The custom jawline implant is the most powerful implant enhancement for the lower face. Often called a wraparound jaw implant its effectiveness is based on augmenting the entire inferolateral border of the lower jaw in a 3D fashion, a feat that can not be accomplished by any other surgical technique. This is best appreciated when viewing the jawline from below where the its shape can be fully seen.
While a wide range of different dimensonal change of the jawline can be achieved by a custom implant approach, placing it surgically is not as straightforward as it looks on an implant design file. It is not as simple as placing it on a skeletal model. Limiting incisional scars, avoiding injury to the mental nerve and working underneath the elevated masseter muscle are all challenges to its placement. In addition, because there is a need for intraoral incisions, the risk of implant infection is increased over any implant which is placed exclusively through skin incisions.
Most custom jawline implants in my experience require a three incisional approach. The number one aesthetic complication in jawline implants is asymmetry of placement at the jaw angle areas. This risk can only be reduced by having visual access to the jaw angle region. This is most commonly performed with posterior incisions placed way back in the mouth on each side but there are rare instances where direct skin incisions at the outside of the jaw angle area can also be done.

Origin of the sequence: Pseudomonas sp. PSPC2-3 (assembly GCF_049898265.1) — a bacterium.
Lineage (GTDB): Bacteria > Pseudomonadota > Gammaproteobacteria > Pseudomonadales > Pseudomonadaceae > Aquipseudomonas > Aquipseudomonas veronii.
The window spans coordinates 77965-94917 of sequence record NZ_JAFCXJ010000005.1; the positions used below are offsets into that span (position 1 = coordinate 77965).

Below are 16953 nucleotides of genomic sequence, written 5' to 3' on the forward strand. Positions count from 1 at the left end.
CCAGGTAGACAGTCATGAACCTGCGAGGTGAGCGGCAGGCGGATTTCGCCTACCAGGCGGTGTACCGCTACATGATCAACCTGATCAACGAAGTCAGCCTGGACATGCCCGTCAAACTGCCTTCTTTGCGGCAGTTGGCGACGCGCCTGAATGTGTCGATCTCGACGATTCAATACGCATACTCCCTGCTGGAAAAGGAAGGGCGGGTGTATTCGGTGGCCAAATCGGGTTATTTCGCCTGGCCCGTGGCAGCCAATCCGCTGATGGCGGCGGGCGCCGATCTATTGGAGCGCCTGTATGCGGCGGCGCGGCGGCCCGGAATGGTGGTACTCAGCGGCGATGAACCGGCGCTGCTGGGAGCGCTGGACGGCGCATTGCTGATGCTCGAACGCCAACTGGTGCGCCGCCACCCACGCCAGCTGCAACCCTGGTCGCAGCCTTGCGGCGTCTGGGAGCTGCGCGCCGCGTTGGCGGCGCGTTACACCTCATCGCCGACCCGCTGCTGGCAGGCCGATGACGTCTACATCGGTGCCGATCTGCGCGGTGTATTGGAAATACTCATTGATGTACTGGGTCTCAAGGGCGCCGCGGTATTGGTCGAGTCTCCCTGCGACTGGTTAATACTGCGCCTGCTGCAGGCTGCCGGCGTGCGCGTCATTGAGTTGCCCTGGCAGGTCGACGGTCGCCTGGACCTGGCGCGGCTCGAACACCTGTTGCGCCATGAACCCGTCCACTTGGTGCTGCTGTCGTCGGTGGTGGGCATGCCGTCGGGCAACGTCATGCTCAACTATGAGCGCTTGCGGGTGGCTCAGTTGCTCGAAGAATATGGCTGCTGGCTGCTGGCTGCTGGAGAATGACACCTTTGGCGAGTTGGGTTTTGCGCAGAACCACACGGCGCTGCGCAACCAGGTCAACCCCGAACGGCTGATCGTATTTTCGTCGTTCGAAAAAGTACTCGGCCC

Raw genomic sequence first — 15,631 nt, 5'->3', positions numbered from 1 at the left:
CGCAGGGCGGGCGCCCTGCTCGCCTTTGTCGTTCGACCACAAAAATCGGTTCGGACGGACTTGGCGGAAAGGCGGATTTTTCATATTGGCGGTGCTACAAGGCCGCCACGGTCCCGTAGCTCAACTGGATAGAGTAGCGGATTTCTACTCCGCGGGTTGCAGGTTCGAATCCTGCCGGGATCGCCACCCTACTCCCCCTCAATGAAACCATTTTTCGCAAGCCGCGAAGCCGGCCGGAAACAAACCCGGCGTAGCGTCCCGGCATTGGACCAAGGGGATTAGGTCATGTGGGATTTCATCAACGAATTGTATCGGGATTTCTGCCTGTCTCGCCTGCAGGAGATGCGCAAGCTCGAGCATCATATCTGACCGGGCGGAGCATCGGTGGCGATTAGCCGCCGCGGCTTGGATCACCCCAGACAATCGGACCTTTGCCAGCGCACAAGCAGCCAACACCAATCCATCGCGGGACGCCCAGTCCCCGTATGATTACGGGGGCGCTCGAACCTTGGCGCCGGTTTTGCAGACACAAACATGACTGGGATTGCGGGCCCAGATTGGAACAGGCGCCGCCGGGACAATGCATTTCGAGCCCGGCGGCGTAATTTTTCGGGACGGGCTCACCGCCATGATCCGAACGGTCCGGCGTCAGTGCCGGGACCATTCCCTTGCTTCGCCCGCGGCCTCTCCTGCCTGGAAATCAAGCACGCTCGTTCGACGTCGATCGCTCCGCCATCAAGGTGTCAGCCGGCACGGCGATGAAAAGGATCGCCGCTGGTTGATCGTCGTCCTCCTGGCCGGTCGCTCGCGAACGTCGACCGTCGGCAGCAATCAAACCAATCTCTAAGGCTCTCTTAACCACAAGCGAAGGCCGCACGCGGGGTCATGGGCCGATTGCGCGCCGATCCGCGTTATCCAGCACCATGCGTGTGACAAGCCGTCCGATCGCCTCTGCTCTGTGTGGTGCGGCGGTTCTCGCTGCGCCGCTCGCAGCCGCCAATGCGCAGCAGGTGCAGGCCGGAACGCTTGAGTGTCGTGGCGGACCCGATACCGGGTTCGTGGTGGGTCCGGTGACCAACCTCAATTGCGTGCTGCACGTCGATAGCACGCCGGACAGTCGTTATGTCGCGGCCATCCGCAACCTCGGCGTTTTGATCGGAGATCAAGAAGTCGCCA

Thus the only debate is whether the anterior single incisional access is submental vs intraoral. For men the submental incision is usually best as it avoids the contaminated intraoral cavity…at least from the standpoint of passing an implant around inside it. This lowers the potential risk of infection. It also allows the working end of the chin portion of the implant to be clearly seen and positioned in the midline.
But also through this small incisional access the entire implant can be introduced by modifying its shape and sliding it into place one side at a time. Coming from below the level of the bony mental foramen between the first and second premolars ensures the greatest chance to avoid permanent injury to these large sensory nerves on each side of the jawline.
In women whose custom jawline implant sizes are often much smaller than men the intraoral anterior incisional access is a bit easier to use…although the risk of infection is still higher than the submental incision.
Dr. Barry Eppley
World Renowned Plastic Surgeon